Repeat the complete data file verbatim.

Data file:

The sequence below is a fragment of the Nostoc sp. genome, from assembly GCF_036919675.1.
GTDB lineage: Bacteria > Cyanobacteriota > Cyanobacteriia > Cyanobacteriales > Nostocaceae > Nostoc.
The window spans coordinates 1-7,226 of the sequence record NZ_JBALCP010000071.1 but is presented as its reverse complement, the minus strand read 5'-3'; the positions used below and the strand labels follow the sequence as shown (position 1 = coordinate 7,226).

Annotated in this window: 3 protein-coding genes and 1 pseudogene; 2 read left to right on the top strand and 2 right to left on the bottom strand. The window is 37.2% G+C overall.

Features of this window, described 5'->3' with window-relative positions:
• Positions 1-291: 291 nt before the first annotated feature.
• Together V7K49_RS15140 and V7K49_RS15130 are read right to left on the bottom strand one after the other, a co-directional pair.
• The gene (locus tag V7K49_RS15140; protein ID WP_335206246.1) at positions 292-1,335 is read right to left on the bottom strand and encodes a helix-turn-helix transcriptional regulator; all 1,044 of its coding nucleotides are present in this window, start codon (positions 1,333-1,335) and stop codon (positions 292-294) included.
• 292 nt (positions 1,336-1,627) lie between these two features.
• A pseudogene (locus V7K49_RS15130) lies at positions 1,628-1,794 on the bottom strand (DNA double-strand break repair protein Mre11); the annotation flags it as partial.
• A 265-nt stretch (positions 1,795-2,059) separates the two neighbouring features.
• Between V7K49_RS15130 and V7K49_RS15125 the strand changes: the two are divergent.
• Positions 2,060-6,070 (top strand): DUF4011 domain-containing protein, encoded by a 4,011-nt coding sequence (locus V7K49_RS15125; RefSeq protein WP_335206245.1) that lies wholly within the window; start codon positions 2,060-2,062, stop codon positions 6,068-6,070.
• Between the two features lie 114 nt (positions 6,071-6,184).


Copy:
The sequence below is a fragment of the Nostoc sp. genome, from assembly GCF_036919675.1.
GTDB lineage: Bacteria > Cyanobacteriota > Cyanobacteriia > Cyanobacteriales > Nostocaceae > Nostoc.
The window spans coordinates 1-7,226 of the sequence record NZ_JBALCP010000071.1 but is presented as its reverse complement, the minus strand read 5'-3'; the positions used below and the strand labels follow the sequence as shown (position 1 = coordinate 7,226).

Annotated in this window: 3 protein-coding genes and 1 pseudogene; 2 read left to right on the top strand and 2 right to left on the bottom strand. The window is 37.2% G+C overall.

Features of this window, described 5'->3' with window-relative positions:
• Positions 1-291: 291 nt before the first annotated feature.
• Together V7K49_RS15140 and V7K49_RS15130 are read right to left on the bottom strand one after the other, a co-directional pair.
• The gene (locus tag V7K49_RS15140; protein ID WP_335206246.1) at positions 292-1,335 is read right to left on the bottom strand and encodes a helix-turn-helix transcriptional regulator; all 1,044 of its coding nucleotides are present in this window, start codon (positions 1,333-1,335) and stop codon (positions 292-294) included.
• 292 nt (positions 1,336-1,627) lie between these two features.
• A pseudogene (locus V7K49_RS15130) lies at positions 1,628-1,794 on the bottom strand (DNA double-strand break repair protein Mre11); the annotation flags it as partial.
• A 265-nt stretch (positions 1,795-2,059) separates the two neighbouring features.
• Between V7K49_RS15130 and V7K49_RS15125 the strand changes: the two are divergent.
• Positions 2,060-6,070 (top strand): DUF4011 domain-containing protein, encoded by a 4,011-nt coding sequence (locus V7K49_RS15125; RefSeq protein WP_335206245.1) that lies wholly within the window; start codon positions 2,060-2,062, stop codon positions 6,068-6,070.
• Between the two features lie 114 nt (positions 6,071-6,184).